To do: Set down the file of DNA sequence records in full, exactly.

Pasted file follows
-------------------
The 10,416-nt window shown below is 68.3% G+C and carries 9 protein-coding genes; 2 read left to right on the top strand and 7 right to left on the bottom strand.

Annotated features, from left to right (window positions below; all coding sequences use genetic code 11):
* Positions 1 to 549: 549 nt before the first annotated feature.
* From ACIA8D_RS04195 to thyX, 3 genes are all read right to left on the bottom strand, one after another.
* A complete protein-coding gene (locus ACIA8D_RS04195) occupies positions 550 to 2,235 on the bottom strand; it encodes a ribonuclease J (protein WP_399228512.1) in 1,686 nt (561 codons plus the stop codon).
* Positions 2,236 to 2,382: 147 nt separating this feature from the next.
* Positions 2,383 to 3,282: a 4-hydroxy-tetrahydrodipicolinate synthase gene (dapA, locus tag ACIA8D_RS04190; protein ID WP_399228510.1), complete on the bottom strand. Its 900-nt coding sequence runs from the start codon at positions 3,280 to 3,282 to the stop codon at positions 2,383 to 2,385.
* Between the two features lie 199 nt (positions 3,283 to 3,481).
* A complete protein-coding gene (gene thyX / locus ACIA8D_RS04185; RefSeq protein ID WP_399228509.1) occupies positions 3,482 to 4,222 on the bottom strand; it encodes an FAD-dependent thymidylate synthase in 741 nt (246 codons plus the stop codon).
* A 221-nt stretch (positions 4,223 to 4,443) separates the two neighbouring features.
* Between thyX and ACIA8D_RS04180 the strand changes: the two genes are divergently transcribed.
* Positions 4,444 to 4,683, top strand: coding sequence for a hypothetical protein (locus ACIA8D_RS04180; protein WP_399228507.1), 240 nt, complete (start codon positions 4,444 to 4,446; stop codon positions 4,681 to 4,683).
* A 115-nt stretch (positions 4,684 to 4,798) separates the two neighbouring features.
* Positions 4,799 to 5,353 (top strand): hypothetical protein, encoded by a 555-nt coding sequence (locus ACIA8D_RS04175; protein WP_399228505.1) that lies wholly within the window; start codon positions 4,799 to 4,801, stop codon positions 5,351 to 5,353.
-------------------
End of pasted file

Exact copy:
The 10,416-nt window shown below is 68.3% G+C and carries 9 protein-coding genes; 2 read left to right on the top strand and 7 right to left on the bottom strand.

Annotated features, from left to right (window positions below; all coding sequences use genetic code 11):
* Positions 1 to 549: 549 nt before the first annotated feature.
* From ACIA8D_RS04195 to thyX, 3 genes are all read right to left on the bottom strand, one after another.
* A complete protein-coding gene (locus ACIA8D_RS04195) occupies positions 550 to 2,235 on the bottom strand; it encodes a ribonuclease J (protein WP_399228512.1) in 1,686 nt (561 codons plus the stop codon).
* Positions 2,236 to 2,382: 147 nt separating this feature from the next.
* Positions 2,383 to 3,282: a 4-hydroxy-tetrahydrodipicolinate synthase gene (dapA, locus tag ACIA8D_RS04190; protein ID WP_399228510.1), complete on the bottom strand. Its 900-nt coding sequence runs from the start codon at positions 3,280 to 3,282 to the stop codon at positions 2,383 to 2,385.
* Between the two features lie 199 nt (positions 3,283 to 3,481).
* A complete protein-coding gene (gene thyX / locus ACIA8D_RS04185; RefSeq protein ID WP_399228509.1) occupies positions 3,482 to 4,222 on the bottom strand; it encodes an FAD-dependent thymidylate synthase in 741 nt (246 codons plus the stop codon).
* A 221-nt stretch (positions 4,223 to 4,443) separates the two neighbouring features.
* Between thyX and ACIA8D_RS04180 the strand changes: the two genes are divergently transcribed.
* Positions 4,444 to 4,683, top strand: coding sequence for a hypothetical protein (locus ACIA8D_RS04180; protein WP_399228507.1), 240 nt, complete (start codon positions 4,444 to 4,446; stop codon positions 4,681 to 4,683).
* A 115-nt stretch (positions 4,684 to 4,798) separates the two neighbouring features.
* Positions 4,799 to 5,353 (top strand): hypothetical protein, encoded by a 555-nt coding sequence (locus ACIA8D_RS04175; protein WP_399228505.1) that lies wholly within the window; start codon positions 4,799 to 4,801, stop codon positions 5,351 to 5,353.